I’m a Florida native, and loving all things “Florida” requires very little effort. But try as I might, I could never fully understand Florida’s Everglades.
I couldn’t wrap my mind around this broad expanse of land, or is it water? A river of grass, or a swamp? I also couldn’t figure out how to get “up close and personal” with this huge and ecologically complex national park. I’ve traveled across it – much like a tourist, sightseeing along the Tamiami Trail (U.S. Highway 41), the original roadway traversing the Everglades, and on Alligator Alley, now the southernmost part of Interstate 75. I’ve skimmed over its shallow waterways in an airboat, flown above it and even biked and hiked in Everglades National Park. On one trip I even tasted native “fry bread.” But I never could find my comfort zone in the big swamp.
But that was all before I “mucked about” in the Big Cypress National Preserve. This unusual trek became a most delightful experience, and my personal connection and key to unlocking one of Florida’s most enigmatic beauties.
The Big Cypress National Preserve is a biologically diverse ecosystem, actually distinct from the Everglades ecosystem, but both are commonly referred to as the Everglades. The Big Cypress became designated as a preserve in the 1970s and its 729,000 acres became protected. At that time resident Miccosukee and Seminole native tribes were also granted permanent rights to the land. The Preserve is known for both its flora and fauna which includes the Florida panther and black bear, and of course, the Florida alligator, plus a wide assortment of birds and protected wildlife.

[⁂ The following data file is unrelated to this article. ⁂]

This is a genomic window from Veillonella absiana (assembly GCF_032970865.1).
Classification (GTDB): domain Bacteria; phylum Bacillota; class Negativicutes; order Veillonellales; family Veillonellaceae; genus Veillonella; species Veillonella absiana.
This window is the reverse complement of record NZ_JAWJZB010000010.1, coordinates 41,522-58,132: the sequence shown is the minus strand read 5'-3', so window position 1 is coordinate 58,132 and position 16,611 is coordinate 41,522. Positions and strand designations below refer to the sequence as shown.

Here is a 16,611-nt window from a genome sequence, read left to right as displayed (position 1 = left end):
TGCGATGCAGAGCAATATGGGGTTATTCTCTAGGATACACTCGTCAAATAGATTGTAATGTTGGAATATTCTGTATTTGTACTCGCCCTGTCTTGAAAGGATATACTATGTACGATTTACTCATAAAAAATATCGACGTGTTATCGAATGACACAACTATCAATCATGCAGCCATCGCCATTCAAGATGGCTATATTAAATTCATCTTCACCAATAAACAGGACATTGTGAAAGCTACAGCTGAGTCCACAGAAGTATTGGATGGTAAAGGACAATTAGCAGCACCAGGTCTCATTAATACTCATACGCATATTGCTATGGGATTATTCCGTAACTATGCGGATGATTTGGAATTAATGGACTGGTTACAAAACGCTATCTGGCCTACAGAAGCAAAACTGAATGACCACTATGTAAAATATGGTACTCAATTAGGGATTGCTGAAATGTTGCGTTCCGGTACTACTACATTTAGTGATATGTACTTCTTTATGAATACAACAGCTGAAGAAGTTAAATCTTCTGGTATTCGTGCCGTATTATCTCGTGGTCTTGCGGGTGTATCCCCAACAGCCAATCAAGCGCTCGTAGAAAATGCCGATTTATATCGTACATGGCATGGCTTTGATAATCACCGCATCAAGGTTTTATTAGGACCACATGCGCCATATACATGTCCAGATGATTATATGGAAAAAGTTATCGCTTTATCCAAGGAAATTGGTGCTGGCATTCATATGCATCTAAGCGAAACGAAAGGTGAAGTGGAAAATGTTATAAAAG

Covered in fresh water and dotted with dense hammocks of Bald Cypress trees, the Big Cypress swamp is essentially a slow moving river gently running towards the Florida coast, emptying into the prolific coastal estuaries which serve as nurseries for Florida’s marine life. It is a place of immense natural beauty and relative isolation from Florida’s developed areas.
Along the Tamiami Trail, between Naples and Miami, in the middle of the Everglades, is an art gallery. It is one of only a few businesses along the seemingly endless roadway. And it is where the renowned photographer, Clyde Butcher, showcases his fine art photography. It was also the location where I began my adventure.
If you haven’t heard of the famous photographer Clyde Butcher, who specializes in black & white fine art images, then you are in for a treat. Put simply, Clyde is a gifted artist who gained fame photographing natural Florida in black and white and displaying his work in enormous wall-filling prints. He has been called Florida’s Ansel Adams. He and his wife Niki frequently trek through beautiful, stunning and often remote areas of the state, photographing the stillness and beauty of natural Florida. Once you’ve viewed his work, you’ll appreciate the state with an entirely new perspective.
After years of spending time in the Big Cypress and Everglades, Clyde and his family wanted to share their love and appreciation of the area. But they also had another goal. They were committed to dispelling the scary stories and myths about the Everglades by helping visitors gain an appreciation of this fragile environment in a very personal way. So they devised a walking tour of the area and the “Muck About” was born.
The walk is a very special eco-friendly adventure directly behind Clyde’s gallery in the Big Cypress Swamp. He owns 13 acres of property and he and his staff have been conducting tours behind the gallery for more than 20 years.